Demonstrators at Mayor’s Address Want Resolution to “Sacred Rocks”

March 10, 2017, 12:31 AM HST · Updated March 10, 8:13 AM
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A group of demonstrators held signs outside the venue for the Mayor’s State of the County Address on Thursday, calling for respect of the Hawaiian Culture, accountability, and an apology for comments made about rocks some consider to be sacred at ʻĪao Valley.

“In September, there was a massive flood, and at that time, a few of our community members had gotten notice that there was some activity going on in the Wailuku (ʻĪao) River that was illegal.  They went up there and they saw what was going on, that there was machines in the river.  They alerted the Mayor’s office, and there was mostly a response of we’re doing everything according to the books,” explained Maui resident Kai Nishiki.  “The issue now that there’s been $5 million that has been given by the county and we have another almost $1 million that they’re asking for.  We’re really just asking for some accountability, some answers, and also a genuine apology,” she said.

“I completely agree with every single message the signs are saying here today,” said West Maui Councilmember Elle Cochran.  “Respecting the culture, the pōhaku isn’t gravel, and just the sacredness of the area.  I stand behind all of that.  I think that the answers and justifications that this mayor and administration have given–or lack of transparency and answers to the questions that I have personally asked, have not been fulfilling and to me, they haven’t been forthright in explaining their actions,” said Cochran.  “Everyday it seems they’re trying to, I don’t know, cover up or explain why it was the right thing to do, and clearly it’s not,” she said.

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“We want answers.  We want to know where that money was spent.  Who did we pay to crush these rocks.  And why are we reimbursing money to basically mine rocks to cover our landfill.  This is desecration and we still have this continuing and we need to have some accountability for it,” said Nishiki.

When asked what the correct resolution is, Councilmember Cochran said, “I’m beyond having any kind of apology because they never come out–he tried, and it’s not sincere. It’s about transparency, and just explain what was done.  We cannot put back the crushed rock, which is so sad and unfortunate and it crushes my heart.  Our ancestors died there.  There was a battle and lives were lost.  It’s just so hard to put it into words, but the desecration that occurred–there’s no undoing that.  That’s what’s really hard and sad and hard to take about this whole situation,” said Cochran.  She continued saying, “Moving forward, I’d like something like this to never happen again.”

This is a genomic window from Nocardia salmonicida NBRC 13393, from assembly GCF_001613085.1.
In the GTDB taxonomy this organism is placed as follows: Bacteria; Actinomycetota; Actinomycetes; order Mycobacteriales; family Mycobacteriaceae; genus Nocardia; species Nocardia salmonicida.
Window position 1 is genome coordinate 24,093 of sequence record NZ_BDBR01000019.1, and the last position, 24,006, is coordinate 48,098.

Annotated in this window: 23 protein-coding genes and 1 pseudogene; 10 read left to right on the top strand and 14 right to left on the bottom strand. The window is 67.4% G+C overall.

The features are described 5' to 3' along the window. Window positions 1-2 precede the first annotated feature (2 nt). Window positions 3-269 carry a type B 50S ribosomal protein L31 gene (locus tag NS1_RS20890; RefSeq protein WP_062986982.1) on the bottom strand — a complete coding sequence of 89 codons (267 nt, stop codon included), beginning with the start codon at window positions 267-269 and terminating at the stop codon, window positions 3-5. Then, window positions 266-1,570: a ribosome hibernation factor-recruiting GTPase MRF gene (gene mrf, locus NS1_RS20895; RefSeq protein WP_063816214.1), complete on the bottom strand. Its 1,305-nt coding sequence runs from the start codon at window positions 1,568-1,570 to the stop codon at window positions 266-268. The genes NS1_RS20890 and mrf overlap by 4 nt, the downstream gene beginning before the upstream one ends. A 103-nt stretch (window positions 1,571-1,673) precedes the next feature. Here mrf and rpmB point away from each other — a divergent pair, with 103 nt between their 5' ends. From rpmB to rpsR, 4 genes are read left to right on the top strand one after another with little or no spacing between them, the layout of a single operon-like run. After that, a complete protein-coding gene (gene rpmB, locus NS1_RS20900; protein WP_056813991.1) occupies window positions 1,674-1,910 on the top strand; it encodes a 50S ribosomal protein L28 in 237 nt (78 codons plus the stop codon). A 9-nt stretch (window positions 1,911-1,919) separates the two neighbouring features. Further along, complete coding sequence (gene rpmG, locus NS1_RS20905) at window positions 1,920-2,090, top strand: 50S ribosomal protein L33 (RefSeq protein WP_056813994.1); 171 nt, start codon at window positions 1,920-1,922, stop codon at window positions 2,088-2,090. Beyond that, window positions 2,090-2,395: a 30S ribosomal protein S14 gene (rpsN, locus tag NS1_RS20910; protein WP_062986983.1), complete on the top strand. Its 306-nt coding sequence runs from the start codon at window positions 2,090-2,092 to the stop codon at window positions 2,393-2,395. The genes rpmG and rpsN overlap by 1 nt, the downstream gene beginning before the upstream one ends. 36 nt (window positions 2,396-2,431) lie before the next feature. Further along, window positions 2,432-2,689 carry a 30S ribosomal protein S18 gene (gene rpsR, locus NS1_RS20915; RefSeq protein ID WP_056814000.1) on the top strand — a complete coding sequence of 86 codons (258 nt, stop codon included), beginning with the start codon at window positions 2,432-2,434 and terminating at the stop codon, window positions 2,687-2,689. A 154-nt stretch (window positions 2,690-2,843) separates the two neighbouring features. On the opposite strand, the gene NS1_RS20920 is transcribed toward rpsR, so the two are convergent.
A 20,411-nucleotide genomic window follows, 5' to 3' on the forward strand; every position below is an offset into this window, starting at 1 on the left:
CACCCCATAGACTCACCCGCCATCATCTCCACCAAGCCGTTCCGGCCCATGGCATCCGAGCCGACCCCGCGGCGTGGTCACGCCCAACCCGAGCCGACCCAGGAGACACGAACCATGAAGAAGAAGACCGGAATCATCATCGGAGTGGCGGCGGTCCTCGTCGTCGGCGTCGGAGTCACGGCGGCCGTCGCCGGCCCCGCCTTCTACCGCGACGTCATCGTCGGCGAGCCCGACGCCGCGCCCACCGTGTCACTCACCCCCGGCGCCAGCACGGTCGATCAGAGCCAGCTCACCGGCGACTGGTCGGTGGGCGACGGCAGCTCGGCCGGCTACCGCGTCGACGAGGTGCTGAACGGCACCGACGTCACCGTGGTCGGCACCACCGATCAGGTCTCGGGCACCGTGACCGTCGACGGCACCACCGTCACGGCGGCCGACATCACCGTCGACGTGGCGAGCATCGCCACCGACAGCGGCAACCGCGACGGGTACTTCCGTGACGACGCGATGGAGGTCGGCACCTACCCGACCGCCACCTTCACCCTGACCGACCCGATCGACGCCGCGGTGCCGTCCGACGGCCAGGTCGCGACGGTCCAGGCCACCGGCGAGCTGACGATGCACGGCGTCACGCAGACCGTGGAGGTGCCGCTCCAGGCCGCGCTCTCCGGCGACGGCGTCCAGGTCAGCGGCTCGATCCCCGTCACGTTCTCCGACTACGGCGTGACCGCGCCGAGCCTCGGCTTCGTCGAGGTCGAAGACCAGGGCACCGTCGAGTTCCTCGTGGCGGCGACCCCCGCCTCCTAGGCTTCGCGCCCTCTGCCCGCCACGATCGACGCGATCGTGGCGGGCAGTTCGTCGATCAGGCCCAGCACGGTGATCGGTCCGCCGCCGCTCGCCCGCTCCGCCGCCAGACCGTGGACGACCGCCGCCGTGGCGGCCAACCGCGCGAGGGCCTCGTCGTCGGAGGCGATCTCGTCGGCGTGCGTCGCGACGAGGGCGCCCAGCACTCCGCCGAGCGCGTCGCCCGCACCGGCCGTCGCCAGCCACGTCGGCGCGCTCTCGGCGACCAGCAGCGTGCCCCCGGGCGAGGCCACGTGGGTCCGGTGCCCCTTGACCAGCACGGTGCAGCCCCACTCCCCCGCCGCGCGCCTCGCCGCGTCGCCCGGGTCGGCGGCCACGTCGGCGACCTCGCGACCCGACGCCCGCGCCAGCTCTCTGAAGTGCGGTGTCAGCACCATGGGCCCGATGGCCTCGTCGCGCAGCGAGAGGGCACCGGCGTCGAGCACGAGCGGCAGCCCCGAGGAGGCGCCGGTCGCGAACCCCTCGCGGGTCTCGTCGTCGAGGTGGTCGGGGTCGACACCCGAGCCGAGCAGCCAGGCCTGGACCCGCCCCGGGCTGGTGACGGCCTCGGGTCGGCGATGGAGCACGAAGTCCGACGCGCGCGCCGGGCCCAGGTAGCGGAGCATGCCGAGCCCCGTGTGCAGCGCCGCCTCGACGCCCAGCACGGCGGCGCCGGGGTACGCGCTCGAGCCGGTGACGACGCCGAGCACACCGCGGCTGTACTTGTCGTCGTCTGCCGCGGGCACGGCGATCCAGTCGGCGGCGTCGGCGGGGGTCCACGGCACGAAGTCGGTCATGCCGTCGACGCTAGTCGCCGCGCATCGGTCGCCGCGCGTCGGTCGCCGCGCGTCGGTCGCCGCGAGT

“We just want to stand here as a community and support the Hawaiian culture, and really address the issue across the county and across the state that the Hawaiians and the Hawaiian culture will no longer be put on the side.  It must be paramount.  It needs to be considered in all of our decisions,” said Nishiki.

Cochran concluded saying, “You don’t need to agree with it, but at least say I hear you and I respect you and we’ll take it into account and not repeat the mistakes that  we did.  It was a mistake, and again, it’s very very hurtful that we cannot put the pieces back together again, but from here on out, with all the power that I have, I will make sure it never happens again,” said Cochran.

During his address, Maui Mayor Alan Arakawa did not mention the rock removal or comments about sacred rocks, but he did speak about the cleanup taking place, saying timing was critical during the initial effort. He also thanked those who participated in the ongoing cleanup of the Valley by saying the following:

“I would like to thank the men and women who worked tirelessly to fix Kepaniwai Park, our Flood Control along ʻĪao and Kahoma, as well as other areas last year.

This was a monumental, once in a lifetime event, somewhere between a one hundred year and a five hundred year flood. That night, residents said they heard thunder, but really it was boulders rolling down the Wailuku River at incredible speeds.

Our county crews worked fast and hard to get repairs underway, at times placing their own lives in danger. Timing was critical, because right after that flood we had another flood event on New Year’s Eve, which caused no damage due to the repairs made to our flood control.  Without those repairs, flood waters could have damaged homes from ʻĪao Parkside to Paukūkalo, and businesses all along Lower Main Street.

Mahalo for all your hard work and know that the community appreciates your efforts, and so do I.

 

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